Financial Technologies India Ltd (FTIL) promoter Jignesh Shah on Monday exited the Multi Commodity Exchange (MCX), the country’s largest commodity bourse that he founded in 2003, with FTIL signing an agreement with Kotak Mahindra Bank to sell its 15 per cent stake.
“I am sure the Kotak Mahindra group, as a significant minority shareholder, will contribute to MCX’s growth. We look forward to a constructive partnership as its technology partner, ” Shah said.
With Kotak’s entry, the exchange is now set to be fully institutionalised. Before signing its share-sale pact, FTIL revised its technology supply contract with MCX. The agreement period, lowered from 33 years to 10 years, will expire in October 2022. Also, software charges were reduced from Rs 2 crore to Rs 1.5 crore a month and transaction-based charges were lowered from 12.5 per cent to 10.3 per cent.
Following the announcement of FTIL’s exit and relaxed technology terms, the Forward Markets Commission on Monday approved MCX’s contract-launch calendar for 2015 and 2016 —27 contracts — removing all uncertainties surrounding the fate of the exchange.
FTIL had to sell its entire holding in MCX — 26 per cent then — as the Forward Markets Commission (FMC) in December last year declared it, besides Shah and two others, ‘not fit’ to hold a stake in a commodity bourse. FTIL has challenged FMC’s order in court and a decision is pending. But when Shah had to step down from MCX’s board a year ago, following a payment crisis at National Spot Exchange Ltd, a firm promoted by him, he had announced he would exit all exchanges. That was much before the FMC order.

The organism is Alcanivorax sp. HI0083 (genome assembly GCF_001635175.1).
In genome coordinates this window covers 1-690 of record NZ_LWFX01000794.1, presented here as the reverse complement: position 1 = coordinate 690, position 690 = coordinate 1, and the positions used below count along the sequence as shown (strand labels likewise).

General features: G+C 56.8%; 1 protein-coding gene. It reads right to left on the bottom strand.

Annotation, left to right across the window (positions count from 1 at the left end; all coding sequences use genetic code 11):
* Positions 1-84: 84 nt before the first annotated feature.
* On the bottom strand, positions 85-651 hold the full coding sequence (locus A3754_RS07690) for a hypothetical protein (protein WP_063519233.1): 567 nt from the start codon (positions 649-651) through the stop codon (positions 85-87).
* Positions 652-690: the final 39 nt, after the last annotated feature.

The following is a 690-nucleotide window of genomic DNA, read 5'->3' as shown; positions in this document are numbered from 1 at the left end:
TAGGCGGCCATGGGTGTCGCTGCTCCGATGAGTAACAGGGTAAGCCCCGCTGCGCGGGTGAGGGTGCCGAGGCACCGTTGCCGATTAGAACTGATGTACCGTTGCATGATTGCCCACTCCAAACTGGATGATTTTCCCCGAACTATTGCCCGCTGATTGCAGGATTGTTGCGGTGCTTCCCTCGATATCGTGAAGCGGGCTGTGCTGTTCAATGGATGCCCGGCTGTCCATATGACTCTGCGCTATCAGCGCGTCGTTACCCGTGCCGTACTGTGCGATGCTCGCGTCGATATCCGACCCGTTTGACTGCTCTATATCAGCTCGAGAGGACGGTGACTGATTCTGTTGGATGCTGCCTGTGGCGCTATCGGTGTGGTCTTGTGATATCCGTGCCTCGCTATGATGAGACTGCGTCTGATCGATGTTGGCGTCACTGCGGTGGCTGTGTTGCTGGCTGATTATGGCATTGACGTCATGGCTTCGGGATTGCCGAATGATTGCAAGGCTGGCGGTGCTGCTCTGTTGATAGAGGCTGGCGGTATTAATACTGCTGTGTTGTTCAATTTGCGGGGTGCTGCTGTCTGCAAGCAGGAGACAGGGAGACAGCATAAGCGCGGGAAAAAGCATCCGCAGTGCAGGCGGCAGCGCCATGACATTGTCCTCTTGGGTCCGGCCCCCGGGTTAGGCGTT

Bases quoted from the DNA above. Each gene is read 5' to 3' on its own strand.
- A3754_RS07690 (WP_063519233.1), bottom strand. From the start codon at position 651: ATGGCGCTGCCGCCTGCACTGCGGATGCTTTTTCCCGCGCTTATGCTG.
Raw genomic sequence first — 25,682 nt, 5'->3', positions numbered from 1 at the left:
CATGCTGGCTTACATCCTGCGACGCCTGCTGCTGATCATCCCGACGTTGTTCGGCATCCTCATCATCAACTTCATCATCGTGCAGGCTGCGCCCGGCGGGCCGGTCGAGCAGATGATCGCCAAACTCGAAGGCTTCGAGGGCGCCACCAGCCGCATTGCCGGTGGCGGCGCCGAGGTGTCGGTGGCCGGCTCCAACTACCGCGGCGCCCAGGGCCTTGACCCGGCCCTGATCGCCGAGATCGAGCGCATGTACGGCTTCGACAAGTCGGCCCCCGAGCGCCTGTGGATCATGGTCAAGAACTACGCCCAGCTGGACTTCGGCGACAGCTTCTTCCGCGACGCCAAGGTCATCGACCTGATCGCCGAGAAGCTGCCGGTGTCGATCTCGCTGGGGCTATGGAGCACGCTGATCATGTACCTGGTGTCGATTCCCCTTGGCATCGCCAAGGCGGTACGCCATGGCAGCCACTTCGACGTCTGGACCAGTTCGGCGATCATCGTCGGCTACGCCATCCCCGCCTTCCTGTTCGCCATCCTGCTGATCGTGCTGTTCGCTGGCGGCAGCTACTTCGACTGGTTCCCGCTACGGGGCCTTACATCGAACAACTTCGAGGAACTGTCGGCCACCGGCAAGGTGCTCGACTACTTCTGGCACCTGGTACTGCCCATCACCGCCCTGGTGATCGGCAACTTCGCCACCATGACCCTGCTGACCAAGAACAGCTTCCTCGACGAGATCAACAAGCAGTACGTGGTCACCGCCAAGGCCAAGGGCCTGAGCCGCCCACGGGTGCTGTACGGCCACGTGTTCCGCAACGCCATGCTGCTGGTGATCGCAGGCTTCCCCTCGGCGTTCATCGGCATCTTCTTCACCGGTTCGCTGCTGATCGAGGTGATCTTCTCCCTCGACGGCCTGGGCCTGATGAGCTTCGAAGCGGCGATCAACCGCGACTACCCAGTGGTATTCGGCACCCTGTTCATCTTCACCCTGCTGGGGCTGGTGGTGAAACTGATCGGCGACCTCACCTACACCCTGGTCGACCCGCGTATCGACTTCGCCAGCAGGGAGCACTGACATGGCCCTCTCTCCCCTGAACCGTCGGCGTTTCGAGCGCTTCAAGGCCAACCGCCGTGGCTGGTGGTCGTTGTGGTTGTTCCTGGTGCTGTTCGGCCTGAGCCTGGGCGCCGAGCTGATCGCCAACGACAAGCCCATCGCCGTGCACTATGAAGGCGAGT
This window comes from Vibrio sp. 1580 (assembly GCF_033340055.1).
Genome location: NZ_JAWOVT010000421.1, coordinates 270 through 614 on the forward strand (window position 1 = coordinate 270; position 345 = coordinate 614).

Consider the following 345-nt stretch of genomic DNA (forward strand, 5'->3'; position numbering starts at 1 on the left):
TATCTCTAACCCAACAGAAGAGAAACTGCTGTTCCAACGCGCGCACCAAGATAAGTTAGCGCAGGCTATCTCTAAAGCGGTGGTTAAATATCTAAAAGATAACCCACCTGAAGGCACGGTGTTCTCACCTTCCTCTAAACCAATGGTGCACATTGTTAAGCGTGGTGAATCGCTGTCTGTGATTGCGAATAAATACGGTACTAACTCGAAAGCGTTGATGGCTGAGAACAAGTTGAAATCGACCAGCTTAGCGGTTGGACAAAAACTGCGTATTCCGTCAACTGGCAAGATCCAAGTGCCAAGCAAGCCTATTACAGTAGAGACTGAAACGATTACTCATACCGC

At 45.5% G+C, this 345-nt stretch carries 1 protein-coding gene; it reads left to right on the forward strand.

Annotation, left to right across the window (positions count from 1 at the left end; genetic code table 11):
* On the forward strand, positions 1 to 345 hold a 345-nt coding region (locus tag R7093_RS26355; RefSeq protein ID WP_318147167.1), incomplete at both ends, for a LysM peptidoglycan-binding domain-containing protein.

India has had an interesting history of commodity bourses. In 2002-03, when the government invited bids for setting up national exchanges to trade in commodity derivatives, only two bids were accepted. Both of these applicants had good domain knowledge but one could never start an exchange. The other one did but remained a marginal player all through.
By comparison, FTIL’s bid for setting up a commodity bourse was accepted in the second round. And its MCX, barring the first few years, has remained the market leader, with 80-90 per cent share. It retained its top position despite the imposition of a commodity transaction tax (CTT) in July 2013 causing a sharp decline in volumes across exchanges.
The reduction in charges and FTIL’s exit are expected to help MCX improve its finances, which had been hit, with its transaction-based income coming down after CTT introduction.
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